Employee Imprisoned for Breaching Court Order

Book your free initial call

    We endeavour to make an initial response to all enquiries within 24 hours but please be aware that on some occasions due to prior commitments or volume of calls we will not be able to respond in that time frame. We also operate a 48 hour return policy. This return policy means that if we have not responded with 48 hours of your initial enquiry we are unable to do so due to current workloads and we will destroy your data accordingly. This policy ensures you are not left waiting and have the certainty that your data is not compromised. In most instances however we are able to make contact within a 24 hour time frame. Please note our free initial advice service is available to clients at our total discretion and if your case is of a complex nature we may not be able to offer you a free consultation. However in these instances we will advise you what the charge would be for an initial fixed fee consultation.
  • (view our privacy statement)
  • This field is for validation purposes and should be left unchanged.

In OCS Group UK v Dadi a sentence of 6 weeks imprisonment has been imposed by the High Court on an employee who breached an interim injunction in a dispute over confidential information.

Mr Dadi worked for the Claimant, an aviation cleaning contractor at Heathrow. Having found that Mr Dadi had sent confidential company information to his private email he was served with an interim injunction. The injunction prevented Mr Dadi from sharing, deleting or destroying any information that he had gathered and also prevented him from discussing the order with any other person other than his own legal representative. However, before seeking legal advice, Mr Dadi committed several breaches of the order by deleting around 8,000 emails and speaking to friends and family about the injunction. Once he had taken legal advice Mr Dadi admitted to breaching the order and agreed to cooperate with the Claimant by trying (unsuccessfully) to recover the deleted emails.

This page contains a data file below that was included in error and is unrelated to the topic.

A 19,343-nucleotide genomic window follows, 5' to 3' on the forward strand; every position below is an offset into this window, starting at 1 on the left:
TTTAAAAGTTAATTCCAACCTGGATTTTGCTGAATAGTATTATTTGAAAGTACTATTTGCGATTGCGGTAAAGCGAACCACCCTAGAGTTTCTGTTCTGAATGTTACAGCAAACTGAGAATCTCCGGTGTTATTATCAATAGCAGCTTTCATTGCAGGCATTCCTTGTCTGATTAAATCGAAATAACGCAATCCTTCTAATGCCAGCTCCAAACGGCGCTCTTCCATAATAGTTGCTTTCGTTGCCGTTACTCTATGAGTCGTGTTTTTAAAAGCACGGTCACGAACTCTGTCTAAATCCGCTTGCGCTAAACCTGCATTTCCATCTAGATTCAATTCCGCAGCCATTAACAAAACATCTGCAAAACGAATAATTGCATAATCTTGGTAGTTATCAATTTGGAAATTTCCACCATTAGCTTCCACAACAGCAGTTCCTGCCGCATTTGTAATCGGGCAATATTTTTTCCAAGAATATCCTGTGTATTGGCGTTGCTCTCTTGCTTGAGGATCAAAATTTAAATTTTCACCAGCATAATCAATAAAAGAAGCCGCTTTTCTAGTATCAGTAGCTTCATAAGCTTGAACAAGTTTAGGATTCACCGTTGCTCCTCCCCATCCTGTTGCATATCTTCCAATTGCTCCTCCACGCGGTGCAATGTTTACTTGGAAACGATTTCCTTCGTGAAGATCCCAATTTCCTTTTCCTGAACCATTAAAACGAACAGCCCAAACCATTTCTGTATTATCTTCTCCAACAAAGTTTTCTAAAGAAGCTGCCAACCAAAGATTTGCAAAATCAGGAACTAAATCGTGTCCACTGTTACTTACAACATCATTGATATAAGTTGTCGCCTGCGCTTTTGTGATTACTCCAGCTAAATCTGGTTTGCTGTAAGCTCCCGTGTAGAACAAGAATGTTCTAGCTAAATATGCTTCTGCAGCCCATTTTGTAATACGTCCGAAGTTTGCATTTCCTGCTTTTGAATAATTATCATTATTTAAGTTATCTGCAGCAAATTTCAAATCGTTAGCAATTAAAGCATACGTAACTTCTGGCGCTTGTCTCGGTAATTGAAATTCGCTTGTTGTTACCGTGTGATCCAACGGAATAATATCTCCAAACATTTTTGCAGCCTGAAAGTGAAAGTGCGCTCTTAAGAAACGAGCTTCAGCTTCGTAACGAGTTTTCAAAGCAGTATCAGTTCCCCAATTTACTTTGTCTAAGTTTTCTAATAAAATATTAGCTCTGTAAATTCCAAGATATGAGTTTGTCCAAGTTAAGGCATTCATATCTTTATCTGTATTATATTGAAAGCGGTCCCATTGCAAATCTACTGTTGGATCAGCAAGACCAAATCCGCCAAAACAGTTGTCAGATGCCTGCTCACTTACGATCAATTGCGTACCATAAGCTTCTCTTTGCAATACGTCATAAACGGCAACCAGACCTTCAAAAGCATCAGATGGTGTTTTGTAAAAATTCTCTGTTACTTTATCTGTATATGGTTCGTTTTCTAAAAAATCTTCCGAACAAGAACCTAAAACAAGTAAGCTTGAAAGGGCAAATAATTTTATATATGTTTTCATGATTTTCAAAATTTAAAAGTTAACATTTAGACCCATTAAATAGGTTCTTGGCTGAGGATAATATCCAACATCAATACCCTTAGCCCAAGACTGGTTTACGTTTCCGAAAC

The court took a number of factors into consideration when sentencing including Mr Dadi’s family circumstances and his willingness to cooperate once he had sought legal advice. Following the approach in Crystal Mews Ltd v Metterick the court imposed the minimum term of imprisonment appropriate with regard to each of the breaches. Imprisonment was considered necessary in order to act as a deterrent and in respect of his further compliance with orders of the court and as a warning to others.

Written by

Lorraine Emery
20th July 2017